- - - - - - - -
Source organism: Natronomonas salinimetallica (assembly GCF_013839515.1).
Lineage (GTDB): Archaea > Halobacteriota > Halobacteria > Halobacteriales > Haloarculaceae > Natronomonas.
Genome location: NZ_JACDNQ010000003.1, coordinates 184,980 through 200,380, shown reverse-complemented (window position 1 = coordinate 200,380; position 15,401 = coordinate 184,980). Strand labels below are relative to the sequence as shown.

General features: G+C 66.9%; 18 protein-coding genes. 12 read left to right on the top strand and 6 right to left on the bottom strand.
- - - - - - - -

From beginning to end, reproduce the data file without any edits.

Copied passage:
Source organism: Natronomonas salinimetallica (assembly GCF_013839515.1).
Lineage (GTDB): Archaea > Halobacteriota > Halobacteria > Halobacteriales > Haloarculaceae > Natronomonas.
Genome location: NZ_JACDNQ010000003.1, coordinates 184,980 through 200,380, shown reverse-complemented (window position 1 = coordinate 200,380; position 15,401 = coordinate 184,980). Strand labels below are relative to the sequence as shown.

General features: G+C 66.9%; 18 protein-coding genes. 12 read left to right on the top strand and 6 right to left on the bottom strand.